become a Patreon patron

film criticism by maryann johanson | since 1997

The Mortal Instruments: City of Bones review

Mortal Instruments City of Bones red light Jamie Campbell Bower Lily Collins

Way to give overwrought fan fiction a bad name. No amount of fairy dust can make this bewitching.
I’m “biast” (pro): nothing

I’m “biast” (con): nothing

I have not read the source material

(what is this about? see my critic’s minifesto)

Way to give overwrought fan fiction a bad name. Geez. Bad enough that this adaptation of the first installment in a warmed-over Harry Potter knockoff — author Cassandra Clare changed a few names for her “novel” about a teen girl named, ahem, Clary who discovers she is *cough* heir to a magical heritage — is an unholy mishmash of supernatural creatures engaging in convoluted teen-romance melodrama. But it’s as if it were written in esoteric runes and set in a world on a different plane of existence from our own. Clary (Lily Collins) gets the first hint of her secret identity thanks to weird symbols and spooky people only she can see, which might work as except it’s plain that the entire population of her New York City is deaf and blind to things that we would expect muggles to notice, such as the friggin’ gas explosion that blows up Clary’s Brooklyn apartment (no one calls 911). Supposedly important characters appear out of nowhere, literally and narratively. And we’re bombarded with lines of dialogue like “They’ve taken So-and-So!” when we have no clue who So-and-So is, and “Does that symbol stand for Such-and-Such?” when we’ve never heard of Such-and-Such and have not the first inkling why it should matter. No amount of fairy dust can make this bewitching.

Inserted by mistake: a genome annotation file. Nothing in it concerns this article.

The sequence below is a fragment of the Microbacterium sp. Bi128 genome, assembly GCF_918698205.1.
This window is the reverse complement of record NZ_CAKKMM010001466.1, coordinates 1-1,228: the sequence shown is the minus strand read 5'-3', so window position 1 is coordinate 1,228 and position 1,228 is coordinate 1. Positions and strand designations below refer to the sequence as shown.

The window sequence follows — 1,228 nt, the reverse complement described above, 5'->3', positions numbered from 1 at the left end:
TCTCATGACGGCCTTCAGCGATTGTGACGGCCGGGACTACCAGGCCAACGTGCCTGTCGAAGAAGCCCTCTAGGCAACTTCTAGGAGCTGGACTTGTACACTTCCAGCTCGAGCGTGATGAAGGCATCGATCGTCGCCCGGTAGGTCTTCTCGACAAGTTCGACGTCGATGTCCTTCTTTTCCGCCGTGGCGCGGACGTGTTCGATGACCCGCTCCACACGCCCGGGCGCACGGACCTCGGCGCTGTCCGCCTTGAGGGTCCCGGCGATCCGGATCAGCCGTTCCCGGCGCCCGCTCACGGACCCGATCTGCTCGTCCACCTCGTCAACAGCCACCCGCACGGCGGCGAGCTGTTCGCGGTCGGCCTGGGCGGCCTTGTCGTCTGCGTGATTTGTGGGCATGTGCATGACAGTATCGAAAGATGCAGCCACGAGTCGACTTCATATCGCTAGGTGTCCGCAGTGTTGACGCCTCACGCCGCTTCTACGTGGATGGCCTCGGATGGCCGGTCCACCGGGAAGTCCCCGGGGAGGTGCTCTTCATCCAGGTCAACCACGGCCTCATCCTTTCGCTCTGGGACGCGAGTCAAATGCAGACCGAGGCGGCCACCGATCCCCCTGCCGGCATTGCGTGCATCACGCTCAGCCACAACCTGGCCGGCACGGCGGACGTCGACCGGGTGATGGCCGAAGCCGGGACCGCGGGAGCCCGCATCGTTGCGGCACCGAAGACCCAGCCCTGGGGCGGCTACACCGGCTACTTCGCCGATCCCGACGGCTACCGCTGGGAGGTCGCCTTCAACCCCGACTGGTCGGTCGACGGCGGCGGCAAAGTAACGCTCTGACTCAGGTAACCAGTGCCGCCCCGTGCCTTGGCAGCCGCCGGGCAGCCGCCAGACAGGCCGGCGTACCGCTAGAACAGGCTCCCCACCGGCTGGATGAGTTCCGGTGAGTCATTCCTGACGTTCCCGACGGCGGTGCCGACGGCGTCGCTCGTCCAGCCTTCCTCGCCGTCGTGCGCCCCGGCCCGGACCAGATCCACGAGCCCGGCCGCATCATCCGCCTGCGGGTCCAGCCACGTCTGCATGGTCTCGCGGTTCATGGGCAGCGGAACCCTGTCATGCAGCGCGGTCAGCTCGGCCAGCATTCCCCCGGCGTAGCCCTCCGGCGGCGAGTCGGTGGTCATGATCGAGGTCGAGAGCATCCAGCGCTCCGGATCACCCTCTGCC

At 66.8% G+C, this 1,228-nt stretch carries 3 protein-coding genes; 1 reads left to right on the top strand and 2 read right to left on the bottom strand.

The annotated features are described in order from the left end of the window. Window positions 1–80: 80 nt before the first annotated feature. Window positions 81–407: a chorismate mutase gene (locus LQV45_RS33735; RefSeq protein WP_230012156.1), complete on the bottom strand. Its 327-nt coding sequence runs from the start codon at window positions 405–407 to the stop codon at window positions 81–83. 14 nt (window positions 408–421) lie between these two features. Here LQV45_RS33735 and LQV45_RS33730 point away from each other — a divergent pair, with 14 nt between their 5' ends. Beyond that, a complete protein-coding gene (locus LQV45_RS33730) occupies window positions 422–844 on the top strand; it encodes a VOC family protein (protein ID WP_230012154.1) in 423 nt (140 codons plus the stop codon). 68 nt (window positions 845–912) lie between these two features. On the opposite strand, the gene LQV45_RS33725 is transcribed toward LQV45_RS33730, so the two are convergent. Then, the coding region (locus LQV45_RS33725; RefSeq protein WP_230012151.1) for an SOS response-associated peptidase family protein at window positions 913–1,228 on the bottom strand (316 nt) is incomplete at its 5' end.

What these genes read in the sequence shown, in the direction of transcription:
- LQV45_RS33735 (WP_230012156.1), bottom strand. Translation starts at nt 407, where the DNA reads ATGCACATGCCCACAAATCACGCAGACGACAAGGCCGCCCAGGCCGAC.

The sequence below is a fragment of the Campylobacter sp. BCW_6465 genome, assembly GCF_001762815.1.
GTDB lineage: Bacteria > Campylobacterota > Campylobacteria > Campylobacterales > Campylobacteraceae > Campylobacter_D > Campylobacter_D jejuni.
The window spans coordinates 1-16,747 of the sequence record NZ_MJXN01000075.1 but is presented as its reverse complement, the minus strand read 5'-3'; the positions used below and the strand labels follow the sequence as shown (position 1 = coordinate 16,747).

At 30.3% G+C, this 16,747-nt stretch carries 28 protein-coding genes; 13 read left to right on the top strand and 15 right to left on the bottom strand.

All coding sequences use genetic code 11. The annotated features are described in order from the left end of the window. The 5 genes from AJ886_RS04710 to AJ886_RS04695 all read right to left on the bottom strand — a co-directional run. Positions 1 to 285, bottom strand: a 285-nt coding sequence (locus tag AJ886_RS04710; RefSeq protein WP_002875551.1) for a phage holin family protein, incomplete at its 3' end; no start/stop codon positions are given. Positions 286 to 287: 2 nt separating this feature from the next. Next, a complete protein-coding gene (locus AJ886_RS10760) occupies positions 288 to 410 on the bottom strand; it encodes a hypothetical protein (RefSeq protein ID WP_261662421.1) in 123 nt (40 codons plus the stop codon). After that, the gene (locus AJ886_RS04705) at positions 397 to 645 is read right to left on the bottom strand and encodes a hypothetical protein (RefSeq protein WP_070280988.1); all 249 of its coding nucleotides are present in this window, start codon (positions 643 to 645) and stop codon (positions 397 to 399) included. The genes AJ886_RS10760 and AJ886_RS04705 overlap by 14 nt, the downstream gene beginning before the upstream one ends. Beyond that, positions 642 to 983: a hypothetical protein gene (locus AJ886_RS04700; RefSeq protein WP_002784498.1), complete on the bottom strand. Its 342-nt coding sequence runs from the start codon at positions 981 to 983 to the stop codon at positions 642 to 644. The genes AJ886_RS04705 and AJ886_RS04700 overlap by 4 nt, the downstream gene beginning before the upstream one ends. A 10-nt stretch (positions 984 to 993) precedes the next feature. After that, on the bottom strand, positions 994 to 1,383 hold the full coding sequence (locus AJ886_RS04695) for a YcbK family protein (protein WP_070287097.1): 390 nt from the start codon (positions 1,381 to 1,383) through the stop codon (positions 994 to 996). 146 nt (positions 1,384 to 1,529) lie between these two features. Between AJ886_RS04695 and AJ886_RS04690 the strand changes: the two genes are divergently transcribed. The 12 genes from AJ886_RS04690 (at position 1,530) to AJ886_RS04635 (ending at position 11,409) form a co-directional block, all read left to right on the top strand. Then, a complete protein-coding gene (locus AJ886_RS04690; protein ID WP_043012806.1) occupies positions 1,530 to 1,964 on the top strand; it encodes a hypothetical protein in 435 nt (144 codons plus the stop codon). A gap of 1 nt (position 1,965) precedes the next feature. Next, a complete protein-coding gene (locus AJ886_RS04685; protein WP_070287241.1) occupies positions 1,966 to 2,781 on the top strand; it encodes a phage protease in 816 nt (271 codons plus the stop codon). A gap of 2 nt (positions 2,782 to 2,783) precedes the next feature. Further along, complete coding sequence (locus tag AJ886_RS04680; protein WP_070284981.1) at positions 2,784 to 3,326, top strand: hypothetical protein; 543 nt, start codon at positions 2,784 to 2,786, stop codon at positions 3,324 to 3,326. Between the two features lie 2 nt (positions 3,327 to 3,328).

When you purchase or rent almost anything from Amazon US, Amazon Canada, Amazon UK, and iTunes (globally), you help support my work at Flick Filosopher. Please use my links when you’re shopping at either service. Thank you!

The Mortal Instruments: City of Bones (2013)
US/Can release: Aug 23 2013
UK/Ire release: Aug 23 2013

MPAA: rated PG-13 for intense sequences of fantasy violence and action, and some suggestive content
BBFC: rated 12A (contains moderate violence and threat)

viewed in 2D
viewed at a public multiplex screening

official site | IMDb | trailer
more reviews: Movie Review Query Engine | Rotten Tomatoes

If you’re tempted to post a comment that resembles anything on the film review comment bingo card, please reconsider.

Share via
Copy link
Powered by Social Snap